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returning homewards, by a wide circuit, which should keep
him clear of London — so great was his apprehension of trav-
ersing the streets alone, lest he should again encounter his
dreaded enemy — but, yielding to the conviction which these
thoughts inspired, he turned back, and taking the open road,
though not without many fears and misgivings, made for Lon-
don again, with scarcely less speed of foot than that* with
which he had left the temporary abode of Mr. Squeers.

By the time he re-entered it, at the western extremity, the
greater part of the shops were closed. Of the throngs of
people who had been tempted abroad after the heat of the
day, but few remained in the streets, and they were lounging
home. But of these he asked his way from time to time, and,
by dint of repeated inquiries, he at length reached the dwell-
ing of Newman Noggs.

All that evening, Newman had been hunting and searching
in by-ways and corners for the very person who now knocked
at his door, while Nicholas had been pursuing the same inquiry
in other directions. He was sitting, with a melancholy air, at
his poor supper, when Smike's timorous and uncertain knock
reached his ears. Alive to every sound, in his anxious and
expectant state, Newman hurried down stairs, and, uttering a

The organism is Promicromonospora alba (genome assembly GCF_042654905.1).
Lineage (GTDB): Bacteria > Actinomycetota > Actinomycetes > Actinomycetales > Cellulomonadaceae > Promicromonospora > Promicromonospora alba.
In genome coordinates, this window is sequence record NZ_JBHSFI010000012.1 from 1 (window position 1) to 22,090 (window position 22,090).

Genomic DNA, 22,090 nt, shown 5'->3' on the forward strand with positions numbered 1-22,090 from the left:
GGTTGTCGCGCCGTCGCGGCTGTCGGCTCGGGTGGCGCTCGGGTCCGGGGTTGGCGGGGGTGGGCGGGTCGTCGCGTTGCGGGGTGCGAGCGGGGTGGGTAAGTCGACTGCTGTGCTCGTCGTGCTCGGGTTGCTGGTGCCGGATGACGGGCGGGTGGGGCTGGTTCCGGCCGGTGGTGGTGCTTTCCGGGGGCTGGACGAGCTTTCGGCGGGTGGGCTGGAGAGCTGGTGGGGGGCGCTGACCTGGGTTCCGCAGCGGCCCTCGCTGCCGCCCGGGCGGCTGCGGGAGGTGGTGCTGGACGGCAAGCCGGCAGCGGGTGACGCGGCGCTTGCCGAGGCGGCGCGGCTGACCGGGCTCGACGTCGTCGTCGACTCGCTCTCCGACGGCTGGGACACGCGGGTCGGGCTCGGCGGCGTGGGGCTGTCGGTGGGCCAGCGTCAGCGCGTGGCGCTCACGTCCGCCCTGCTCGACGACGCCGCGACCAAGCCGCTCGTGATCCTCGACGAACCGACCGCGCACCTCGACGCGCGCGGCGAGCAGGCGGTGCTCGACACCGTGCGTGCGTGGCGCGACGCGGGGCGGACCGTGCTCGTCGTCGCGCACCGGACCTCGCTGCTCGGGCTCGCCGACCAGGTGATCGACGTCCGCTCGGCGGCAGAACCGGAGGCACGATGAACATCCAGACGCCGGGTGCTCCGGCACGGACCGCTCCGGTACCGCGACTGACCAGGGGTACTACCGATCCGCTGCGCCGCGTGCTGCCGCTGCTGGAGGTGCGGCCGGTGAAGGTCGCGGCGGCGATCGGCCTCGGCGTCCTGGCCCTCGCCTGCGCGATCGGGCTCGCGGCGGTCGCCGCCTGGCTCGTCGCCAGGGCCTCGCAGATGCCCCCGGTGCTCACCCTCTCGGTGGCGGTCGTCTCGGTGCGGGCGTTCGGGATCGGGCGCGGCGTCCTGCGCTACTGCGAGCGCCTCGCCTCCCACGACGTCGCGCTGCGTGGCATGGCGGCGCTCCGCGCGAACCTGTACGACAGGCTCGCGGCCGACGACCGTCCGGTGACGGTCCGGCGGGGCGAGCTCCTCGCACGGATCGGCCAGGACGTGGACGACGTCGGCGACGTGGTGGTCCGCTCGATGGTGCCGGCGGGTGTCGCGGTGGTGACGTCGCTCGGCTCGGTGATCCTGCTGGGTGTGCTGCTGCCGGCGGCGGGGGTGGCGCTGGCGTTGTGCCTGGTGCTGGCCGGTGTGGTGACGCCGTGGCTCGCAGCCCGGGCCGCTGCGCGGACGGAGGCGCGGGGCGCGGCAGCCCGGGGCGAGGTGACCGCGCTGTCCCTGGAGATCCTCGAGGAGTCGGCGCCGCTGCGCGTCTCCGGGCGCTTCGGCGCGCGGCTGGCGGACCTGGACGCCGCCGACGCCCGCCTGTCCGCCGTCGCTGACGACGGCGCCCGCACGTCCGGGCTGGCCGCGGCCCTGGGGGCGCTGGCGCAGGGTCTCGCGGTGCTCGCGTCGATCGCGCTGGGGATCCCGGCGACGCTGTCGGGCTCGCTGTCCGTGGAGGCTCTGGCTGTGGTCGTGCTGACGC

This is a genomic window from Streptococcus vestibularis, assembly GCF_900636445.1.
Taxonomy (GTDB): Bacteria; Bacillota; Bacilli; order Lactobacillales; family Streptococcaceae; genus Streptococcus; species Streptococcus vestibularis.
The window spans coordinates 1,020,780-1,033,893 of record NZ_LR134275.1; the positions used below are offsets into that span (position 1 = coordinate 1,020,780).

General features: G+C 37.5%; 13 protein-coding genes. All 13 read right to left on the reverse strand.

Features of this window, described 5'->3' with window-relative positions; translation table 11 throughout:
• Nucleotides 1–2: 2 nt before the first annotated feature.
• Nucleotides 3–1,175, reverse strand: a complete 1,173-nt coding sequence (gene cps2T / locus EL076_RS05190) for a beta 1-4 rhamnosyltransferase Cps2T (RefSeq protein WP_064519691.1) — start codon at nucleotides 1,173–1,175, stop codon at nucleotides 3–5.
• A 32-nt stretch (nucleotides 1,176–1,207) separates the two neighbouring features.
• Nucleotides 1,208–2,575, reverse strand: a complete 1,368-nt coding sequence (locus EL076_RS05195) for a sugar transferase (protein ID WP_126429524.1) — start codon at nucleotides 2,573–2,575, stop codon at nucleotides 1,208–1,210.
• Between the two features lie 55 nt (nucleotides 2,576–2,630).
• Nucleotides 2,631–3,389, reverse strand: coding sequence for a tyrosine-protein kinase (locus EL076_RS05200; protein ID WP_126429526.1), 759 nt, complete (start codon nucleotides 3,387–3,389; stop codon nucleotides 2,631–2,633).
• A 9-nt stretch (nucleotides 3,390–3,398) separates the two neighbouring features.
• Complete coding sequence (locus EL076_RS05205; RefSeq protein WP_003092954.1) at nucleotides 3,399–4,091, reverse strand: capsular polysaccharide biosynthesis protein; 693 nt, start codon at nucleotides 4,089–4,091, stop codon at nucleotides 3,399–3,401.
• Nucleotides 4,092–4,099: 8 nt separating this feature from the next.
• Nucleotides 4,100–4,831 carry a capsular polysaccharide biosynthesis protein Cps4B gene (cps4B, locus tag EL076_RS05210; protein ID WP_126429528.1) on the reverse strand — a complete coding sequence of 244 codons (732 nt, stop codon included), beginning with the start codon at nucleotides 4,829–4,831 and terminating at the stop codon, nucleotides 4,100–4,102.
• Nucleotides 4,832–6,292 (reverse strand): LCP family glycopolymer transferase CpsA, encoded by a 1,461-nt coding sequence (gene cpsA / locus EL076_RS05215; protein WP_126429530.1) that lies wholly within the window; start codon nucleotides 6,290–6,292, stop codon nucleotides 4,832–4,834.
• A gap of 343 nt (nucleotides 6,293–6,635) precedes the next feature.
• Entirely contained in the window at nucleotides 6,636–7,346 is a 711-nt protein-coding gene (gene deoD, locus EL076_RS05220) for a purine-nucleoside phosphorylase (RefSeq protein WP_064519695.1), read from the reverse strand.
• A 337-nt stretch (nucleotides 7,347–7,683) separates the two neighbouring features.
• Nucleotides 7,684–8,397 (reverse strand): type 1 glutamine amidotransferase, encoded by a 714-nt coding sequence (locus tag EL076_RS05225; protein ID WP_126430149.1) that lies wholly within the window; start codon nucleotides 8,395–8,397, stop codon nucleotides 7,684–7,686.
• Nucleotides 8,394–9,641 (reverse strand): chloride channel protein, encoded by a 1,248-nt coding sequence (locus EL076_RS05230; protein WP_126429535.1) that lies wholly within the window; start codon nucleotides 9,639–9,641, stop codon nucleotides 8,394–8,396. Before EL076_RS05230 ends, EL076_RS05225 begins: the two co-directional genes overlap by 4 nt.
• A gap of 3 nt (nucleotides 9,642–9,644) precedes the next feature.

cry of joyful surprise, dragged the welcome visitor into the
passage and up the stairs, and said not a word until he had
him safe in his own garret and the door was shut behind them,
when he mixed a great mug-full of gin and water, and holding
it to Smike's mouth, as one might hold a bowl of medicine
to the lips of a refractory child, commanded him to drain it to
the last drop.

Newman looked uncommonly blank when he found that
Smike did little more than put his lips to the precious mixture ;
he was in the act of raising the mug to his own mouth with a
deep sigh of compassion for his poor friend's weakness, when
Smike, beginning to relate the adventures which had befallen
him, arrested him half-way, and he stood listening, with the
mug in his hand.

It was odd enough to see the change that came over New-
man as Smike proceeded. At first he stood, rubbing his lips
with the back of his hand, as a preparatory ceremony towards
composing himself for a draught ; then, at the mention of
Squeers, he took the mug under his arm, and opening his
eyes very wide, looked on in the utmost astonishment. When
Smike came to the assault upon himself, in the hackney-coach,

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he hastily deposited the mug upon the table, and limped
up and down the room in a state of the greatest excitement,
stopping himself with a jerk, every now and then, as if to
listen more attentively. When John Browdie came to be
spoken of, he dropped, by slow and gradual degrees, into a
chair, and rubbing his hands upon his knees — quicker and
quicker as the story reached its climax — burst, at last, into a
laugh composed of one loud sonorous " Ha ! ha ! " Having
given vent to which, his countenance immediately fell again
as he inquired, with the utmost anxiety, whether it was prob-
able that John Browdie and Squeers had come to blows ?

" No.! I think not," replied Smike. " I don't think he
could have missed me till I had got quite away."

Newman scratched his head with a show of great disap-
pointment, and once more lifting up the mug, applied him-
self to the contents ; smiling meanwhile, over the rim, with